Latitude Margaritaville Pup to Compete in the Westminster Kennel Club Dog Show

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When James Brady and his wife, Suzanne, went to Kentucky to pick up a dog, all they were looking for was a pet. They had no idea they were getting a rockstar in the show dog world. When they picked up Ruger, a four-year-old Flat-Coated Retriever, the breeder asked them to enter him in show competition, make him a champion, and keep him intact for a couple of breedings. The Bradys agreed and entered Ruger in the American Kennel Club (AKC) National Championship in Orlando, the largest dog show in the U.S. with over 5,000 dogs entered. Shown under his AKC registered name, Stoneridge Shot Through The Heart, Ruger won points all four days and became a Champion.

Ruger Becomes Grand Champion Gold In Clemson, Sc, Jan. 6, 2024
Ruger becomes Grand Champion Gold in Clemson, SC, Jan. 6, 2024

After the show, the Bradys brought Ruger home and he soon settled into an enjoyable life of long walks, retrieving the tennis ball in the field and the bumper in the water. James says, “We just loved having him with us, he had made Champion, we had a breeder lined up, and we would have been perfectly happy retiring him from the show dog world and making him a full-time pet. But everyone kept telling us that becoming a champion in a week was unheard of and we began to wonder if he could do more. When he entered the ring, he constantly wagged his tail and sometimes threw his head back as if to say “Look at me” while moving around the ring. He looked like he was enjoying himself.” Suzanne loved the way he looked and moved in the ring and thought it would be nice if others could see him.

James, Suzanne, And Ruger At Home In MargaritavilleSo the Bradys decided to let Ruger compete for his Grand Championship against dogs who had become champions. In his first two shows in Clemson, SC, and Brooksville, FL, he won four Best of Breeds and needed one more point to become Grand Champion. The next show was in Lakeland, FL. Friday he won Best of Breed and became a Grand Champion. The next day was special because it was a supported entry by the Flat-Coated Retriever Society of America. There were 48 Flat-Coated Retrievers entered and Ruger won Best of Breed. Later in the afternoon, he competed against the other sporting dog winners and won third place. Sunday, he won another Best of Breed and another third place in the Sporting Group. In a short time, with limited showings, he was the number one Flat-Coated Retriever in the country. “We could not believe what was happening,” says Suzanne. “After all, all we wanted was a pet.”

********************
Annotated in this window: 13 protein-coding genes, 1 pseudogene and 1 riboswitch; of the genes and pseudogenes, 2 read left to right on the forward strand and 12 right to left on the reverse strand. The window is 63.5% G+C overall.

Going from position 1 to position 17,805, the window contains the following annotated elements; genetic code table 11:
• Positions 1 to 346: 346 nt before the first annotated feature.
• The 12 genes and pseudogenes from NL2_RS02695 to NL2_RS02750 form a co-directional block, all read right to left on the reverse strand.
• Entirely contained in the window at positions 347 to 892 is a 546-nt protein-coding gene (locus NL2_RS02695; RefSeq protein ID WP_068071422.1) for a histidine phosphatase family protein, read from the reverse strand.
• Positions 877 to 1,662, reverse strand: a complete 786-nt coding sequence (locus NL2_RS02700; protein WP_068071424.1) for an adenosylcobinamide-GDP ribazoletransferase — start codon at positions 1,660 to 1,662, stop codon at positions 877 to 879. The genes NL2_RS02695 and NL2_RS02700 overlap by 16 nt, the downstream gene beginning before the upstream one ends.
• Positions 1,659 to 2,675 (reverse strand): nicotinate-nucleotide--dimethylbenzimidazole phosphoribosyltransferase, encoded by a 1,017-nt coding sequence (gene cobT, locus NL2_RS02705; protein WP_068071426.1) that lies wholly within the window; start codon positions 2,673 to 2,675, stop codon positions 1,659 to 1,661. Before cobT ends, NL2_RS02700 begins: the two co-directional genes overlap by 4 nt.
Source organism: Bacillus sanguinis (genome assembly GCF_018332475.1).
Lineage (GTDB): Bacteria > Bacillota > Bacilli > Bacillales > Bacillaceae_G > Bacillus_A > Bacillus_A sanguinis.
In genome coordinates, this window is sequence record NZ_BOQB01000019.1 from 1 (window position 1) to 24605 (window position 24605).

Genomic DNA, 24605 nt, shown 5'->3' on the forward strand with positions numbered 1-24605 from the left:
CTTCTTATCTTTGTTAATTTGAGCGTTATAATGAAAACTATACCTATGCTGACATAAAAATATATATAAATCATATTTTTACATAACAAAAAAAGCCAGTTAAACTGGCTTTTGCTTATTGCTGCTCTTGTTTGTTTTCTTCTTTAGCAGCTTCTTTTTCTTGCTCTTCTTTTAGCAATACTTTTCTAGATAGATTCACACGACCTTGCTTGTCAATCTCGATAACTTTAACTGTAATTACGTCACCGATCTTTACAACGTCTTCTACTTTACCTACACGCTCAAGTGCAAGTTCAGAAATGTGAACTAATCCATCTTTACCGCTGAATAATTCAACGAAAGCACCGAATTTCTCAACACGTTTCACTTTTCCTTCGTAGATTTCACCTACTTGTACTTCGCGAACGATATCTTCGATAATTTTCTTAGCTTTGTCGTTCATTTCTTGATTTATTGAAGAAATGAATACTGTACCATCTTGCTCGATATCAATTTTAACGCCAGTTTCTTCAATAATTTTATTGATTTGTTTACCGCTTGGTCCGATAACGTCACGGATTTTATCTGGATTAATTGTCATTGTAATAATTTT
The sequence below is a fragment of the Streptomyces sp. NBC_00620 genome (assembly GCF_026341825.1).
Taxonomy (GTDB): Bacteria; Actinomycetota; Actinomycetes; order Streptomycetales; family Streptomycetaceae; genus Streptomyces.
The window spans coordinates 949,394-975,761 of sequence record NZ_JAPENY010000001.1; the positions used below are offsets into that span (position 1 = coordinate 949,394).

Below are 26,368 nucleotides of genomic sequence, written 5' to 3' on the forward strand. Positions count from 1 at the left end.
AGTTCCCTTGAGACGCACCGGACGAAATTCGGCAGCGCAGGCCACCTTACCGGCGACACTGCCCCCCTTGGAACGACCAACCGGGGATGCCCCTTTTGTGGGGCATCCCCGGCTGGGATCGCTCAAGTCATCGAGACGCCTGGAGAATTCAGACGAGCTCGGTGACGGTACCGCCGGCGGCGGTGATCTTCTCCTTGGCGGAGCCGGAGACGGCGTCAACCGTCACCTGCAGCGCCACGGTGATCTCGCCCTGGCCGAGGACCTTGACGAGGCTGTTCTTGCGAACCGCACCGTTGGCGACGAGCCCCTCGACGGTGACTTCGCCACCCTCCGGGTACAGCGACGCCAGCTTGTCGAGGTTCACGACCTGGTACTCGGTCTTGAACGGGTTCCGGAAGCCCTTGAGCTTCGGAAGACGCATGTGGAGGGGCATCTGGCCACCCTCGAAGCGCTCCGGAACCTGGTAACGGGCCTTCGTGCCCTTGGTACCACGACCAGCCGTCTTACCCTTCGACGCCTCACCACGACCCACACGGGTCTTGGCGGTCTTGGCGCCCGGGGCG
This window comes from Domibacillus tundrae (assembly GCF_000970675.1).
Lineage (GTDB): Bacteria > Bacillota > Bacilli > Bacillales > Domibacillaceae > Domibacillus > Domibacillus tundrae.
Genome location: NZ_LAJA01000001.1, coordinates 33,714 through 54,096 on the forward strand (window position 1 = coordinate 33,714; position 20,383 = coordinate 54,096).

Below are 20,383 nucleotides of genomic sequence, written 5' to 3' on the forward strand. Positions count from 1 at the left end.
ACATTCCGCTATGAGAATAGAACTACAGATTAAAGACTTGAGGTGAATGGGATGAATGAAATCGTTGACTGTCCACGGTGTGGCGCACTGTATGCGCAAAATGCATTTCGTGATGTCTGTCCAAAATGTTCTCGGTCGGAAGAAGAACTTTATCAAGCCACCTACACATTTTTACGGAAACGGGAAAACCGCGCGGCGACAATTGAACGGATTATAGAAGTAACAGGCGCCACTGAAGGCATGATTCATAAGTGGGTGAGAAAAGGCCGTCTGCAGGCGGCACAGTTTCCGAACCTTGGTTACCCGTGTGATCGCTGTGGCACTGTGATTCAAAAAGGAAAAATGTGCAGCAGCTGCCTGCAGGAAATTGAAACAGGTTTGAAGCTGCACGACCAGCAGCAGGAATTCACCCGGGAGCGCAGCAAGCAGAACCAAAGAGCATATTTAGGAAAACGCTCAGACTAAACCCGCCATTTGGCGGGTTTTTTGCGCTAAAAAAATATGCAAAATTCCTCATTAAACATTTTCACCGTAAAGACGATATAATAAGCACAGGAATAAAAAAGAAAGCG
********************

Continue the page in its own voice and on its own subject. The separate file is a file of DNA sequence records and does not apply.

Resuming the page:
The Bradys enjoyed the excitement of the shows, traveling to new cities, meeting interesting people, learning about the show dog world, and watching Ruger so they continued to show him. Over two years and 45 shows in 18 states, he has won 80 Best of Breeds, 10 Sporting Group Placements (1st, 2nd, 3rd, or 4th), and has become Grand Champion Gold (400 points).

As Ruger transitions from show dog to full-time pet, the Bradys have cut back on his shows. In February, he showed again in Lakeland at another supported entry and won two Best of Breeds and a second and third place in the Sporting Group. He’s entered in a couple of shows to stay in shape for Westminster in May. The Westminster Kennel Club Dog Show is the most prestigious dog show and the second-oldest sporting event in the country. Westminster will be the pinnacle of the incredible once-in-a-lifetime journey the Bradys have enjoyed with Ruger. James says, “Ruger was gifted from God. You can’t teach the way he looks and moves in the ring. We are the luckiest people in the world to have him and be able to compete at Westminster.”

And how does Ruger feel about this? Suzanne says, “He loves being in the ring and getting attention, but he also loves to run and play and swim. He just wants to be a dog. He loves everybody and everybody loves him. Some call him Rockin’ Ruger, Royal Ruger, or Rockstar, and whether he wins or loses at Westminster, to us he will always just be our boy Ruger.”